Adoption researchers note that adopted people as a group tend toward certain feelings (49). Aside from natural curiosity, they may share feelings of rootlessness, disconnection, incompleteness, fear of abandonment, and anger. Moreover, none of these feelings seems to stem from their upbringing, and none seems even to begin to resolve until the fact of the adoption is correlated.

Reunited adoptees report that such feelings tend to resolve once the holes in their biological background are filled (60). Finding birth family sheds light on many mysteries, increases self-knowledge, and even increases self-esteem. Answers are given not only to simple questions such as, "Who do I look like?" but also "Why was I given away?" The birthmother may explain how difficult it was to face an unplanned pregnancy, how much love she felt when she saw her baby, and how sad she was to lose him.

In rare cases, it may be revealed that the birthmother had been deceived - told that her baby died, or that she could go pick him up from a foster home only find out later that she was too late, the baby was gone. These cases may be unusual, but nonetheless are reported to have happened (14).

The Quest for Peace

Everyone in the triad feels a loss, but adoptees are the ones who tend to feel lost. They are, after all, a major loss of their birthparents' lives. Searching for birth relatives is a way to perhaps reverse the loss, or at least shift the focus from the loss to what can be gained through reunion. For adopted people, birth family can shed light on mysteries that no one else can solve. For birth family, seeing or knowing facts about the fate of their relinquished children is an incredible relief.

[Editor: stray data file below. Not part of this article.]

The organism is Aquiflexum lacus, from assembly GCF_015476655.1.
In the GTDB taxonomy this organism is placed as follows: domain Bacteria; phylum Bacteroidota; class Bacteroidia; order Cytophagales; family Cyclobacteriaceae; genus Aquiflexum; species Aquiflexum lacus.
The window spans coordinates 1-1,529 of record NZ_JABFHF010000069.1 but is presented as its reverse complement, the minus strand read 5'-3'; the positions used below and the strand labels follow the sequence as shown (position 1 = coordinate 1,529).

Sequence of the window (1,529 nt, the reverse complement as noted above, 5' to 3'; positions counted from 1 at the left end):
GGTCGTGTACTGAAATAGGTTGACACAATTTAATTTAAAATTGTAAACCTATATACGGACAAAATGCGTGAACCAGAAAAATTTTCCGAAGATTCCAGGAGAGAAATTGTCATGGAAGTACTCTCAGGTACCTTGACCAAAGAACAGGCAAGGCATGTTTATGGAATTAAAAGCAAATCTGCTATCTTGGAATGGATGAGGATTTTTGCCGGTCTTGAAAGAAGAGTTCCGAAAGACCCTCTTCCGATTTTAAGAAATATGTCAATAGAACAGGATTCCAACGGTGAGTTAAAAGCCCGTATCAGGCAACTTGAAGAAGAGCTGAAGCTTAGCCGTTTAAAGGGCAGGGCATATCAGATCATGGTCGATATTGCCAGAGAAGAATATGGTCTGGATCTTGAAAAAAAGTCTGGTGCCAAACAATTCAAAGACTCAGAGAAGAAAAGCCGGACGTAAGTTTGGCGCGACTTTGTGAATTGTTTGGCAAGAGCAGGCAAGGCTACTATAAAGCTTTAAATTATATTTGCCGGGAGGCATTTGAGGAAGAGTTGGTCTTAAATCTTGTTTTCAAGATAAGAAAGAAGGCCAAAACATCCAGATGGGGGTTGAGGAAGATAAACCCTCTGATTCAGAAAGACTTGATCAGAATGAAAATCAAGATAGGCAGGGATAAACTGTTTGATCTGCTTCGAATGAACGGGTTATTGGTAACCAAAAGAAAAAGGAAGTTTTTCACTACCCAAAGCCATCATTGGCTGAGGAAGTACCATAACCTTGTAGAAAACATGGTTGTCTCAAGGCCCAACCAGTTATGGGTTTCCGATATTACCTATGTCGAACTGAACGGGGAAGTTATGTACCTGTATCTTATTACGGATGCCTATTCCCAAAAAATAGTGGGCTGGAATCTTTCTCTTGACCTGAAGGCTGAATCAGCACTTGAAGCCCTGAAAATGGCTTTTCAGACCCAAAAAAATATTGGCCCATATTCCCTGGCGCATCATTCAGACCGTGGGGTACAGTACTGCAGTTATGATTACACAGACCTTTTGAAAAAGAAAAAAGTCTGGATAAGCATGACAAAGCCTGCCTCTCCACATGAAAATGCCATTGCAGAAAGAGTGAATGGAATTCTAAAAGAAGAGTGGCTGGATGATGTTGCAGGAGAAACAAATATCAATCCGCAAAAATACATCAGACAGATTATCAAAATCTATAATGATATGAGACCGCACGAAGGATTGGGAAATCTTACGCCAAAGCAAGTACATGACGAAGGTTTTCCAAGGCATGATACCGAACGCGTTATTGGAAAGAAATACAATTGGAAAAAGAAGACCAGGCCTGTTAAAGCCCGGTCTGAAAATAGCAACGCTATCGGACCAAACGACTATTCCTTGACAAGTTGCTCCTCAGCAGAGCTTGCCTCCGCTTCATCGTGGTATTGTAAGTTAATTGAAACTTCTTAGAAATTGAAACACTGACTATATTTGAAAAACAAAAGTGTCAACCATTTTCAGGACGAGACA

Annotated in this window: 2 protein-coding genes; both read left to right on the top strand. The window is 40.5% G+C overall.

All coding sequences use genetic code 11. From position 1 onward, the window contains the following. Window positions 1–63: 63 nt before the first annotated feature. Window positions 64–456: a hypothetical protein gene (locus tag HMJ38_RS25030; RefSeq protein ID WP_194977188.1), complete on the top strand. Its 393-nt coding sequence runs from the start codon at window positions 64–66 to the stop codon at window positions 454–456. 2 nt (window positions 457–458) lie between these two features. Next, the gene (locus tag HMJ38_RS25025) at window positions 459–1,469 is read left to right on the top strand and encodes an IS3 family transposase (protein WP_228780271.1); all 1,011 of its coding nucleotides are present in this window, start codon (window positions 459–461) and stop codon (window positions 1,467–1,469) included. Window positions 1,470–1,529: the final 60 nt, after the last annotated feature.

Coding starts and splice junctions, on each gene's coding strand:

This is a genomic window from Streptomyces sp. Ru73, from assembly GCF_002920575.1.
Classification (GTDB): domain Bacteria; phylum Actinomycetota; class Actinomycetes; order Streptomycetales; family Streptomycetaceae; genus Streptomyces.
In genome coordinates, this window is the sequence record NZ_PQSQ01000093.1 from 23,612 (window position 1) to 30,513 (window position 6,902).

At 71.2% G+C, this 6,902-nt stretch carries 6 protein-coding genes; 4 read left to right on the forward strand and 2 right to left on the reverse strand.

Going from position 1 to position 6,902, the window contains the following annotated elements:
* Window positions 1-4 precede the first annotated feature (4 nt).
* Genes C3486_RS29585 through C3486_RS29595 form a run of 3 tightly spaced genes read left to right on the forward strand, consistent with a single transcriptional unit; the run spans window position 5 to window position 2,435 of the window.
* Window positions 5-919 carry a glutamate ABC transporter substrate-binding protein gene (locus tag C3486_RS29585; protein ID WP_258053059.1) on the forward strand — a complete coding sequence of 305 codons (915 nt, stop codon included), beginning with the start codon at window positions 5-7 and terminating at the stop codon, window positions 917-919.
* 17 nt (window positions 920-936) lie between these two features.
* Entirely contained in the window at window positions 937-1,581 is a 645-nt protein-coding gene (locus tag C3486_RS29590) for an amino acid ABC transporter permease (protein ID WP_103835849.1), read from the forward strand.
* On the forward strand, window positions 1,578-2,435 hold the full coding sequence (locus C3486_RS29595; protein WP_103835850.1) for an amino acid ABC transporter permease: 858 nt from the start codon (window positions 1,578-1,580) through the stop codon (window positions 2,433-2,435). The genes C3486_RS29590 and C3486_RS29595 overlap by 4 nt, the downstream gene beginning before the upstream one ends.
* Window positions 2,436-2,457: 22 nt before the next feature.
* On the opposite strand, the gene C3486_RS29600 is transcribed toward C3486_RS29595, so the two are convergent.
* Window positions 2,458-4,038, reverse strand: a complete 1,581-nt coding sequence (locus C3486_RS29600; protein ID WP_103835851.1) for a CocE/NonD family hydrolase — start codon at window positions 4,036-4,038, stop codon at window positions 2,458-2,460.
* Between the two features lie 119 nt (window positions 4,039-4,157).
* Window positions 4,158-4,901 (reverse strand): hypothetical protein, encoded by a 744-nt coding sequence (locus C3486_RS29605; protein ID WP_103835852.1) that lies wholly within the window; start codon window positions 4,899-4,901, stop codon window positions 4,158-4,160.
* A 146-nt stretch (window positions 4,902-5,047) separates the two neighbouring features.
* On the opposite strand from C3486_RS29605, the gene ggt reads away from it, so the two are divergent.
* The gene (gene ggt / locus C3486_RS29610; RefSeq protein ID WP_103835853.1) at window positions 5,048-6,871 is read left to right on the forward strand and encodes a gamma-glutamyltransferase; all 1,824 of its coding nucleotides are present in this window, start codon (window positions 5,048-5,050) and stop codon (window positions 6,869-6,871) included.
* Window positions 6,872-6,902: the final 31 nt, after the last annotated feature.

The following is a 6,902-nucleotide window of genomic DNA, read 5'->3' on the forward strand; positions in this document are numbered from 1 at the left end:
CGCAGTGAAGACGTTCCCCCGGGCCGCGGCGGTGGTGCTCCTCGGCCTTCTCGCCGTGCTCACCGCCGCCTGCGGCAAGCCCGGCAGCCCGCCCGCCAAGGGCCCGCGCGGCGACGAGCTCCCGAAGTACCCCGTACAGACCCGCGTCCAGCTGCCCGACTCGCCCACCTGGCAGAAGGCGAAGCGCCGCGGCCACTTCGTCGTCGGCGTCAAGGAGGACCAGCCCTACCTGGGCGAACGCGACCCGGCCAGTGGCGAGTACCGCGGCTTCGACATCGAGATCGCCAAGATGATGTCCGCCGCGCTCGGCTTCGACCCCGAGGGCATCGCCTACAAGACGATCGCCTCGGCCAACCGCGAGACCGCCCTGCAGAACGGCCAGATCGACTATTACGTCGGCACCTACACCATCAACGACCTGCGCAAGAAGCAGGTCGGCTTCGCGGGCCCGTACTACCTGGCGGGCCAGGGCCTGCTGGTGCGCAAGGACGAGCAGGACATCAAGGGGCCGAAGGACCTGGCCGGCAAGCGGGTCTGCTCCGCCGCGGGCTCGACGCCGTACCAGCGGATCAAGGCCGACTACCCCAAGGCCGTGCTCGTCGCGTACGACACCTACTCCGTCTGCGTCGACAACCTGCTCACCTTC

Secrecy can be a great cause of unrest. Adoptive parents may have been told never to speak of their child's "shameful" origin, lest they cause emotional damage. Their children then picked up on their family's mistrust of their origins and internalized it. The whole family then carried the burden of this secret other family that no one wants to talk about, let alone claim.

Birthparents, especially birthmothers, also tend to carry the former shame of their unplanned pregnancy with them throughout their lives. They report feeling "unauthentic," able neither to claim nor forget their secret child. They may dread meeting new people, since meeting them might entail questions like, "Do you have kids?" or "How many children do you have?" (14-15)

Reunion relieves the unrest of secrecy and promotes at least some feeling of peace. Birthmothers just after reunion often report feeling physically light, regardless of how well the first meeting went. Adoptees report feeling more rooted and assured that they were not given away for lack of love. Even adopted parents can gain peace, having a face to put on the mysterious birthmother and seeing that she's just another woman in the grocery store, wondering what to pick up for dinner. (101)

Barriers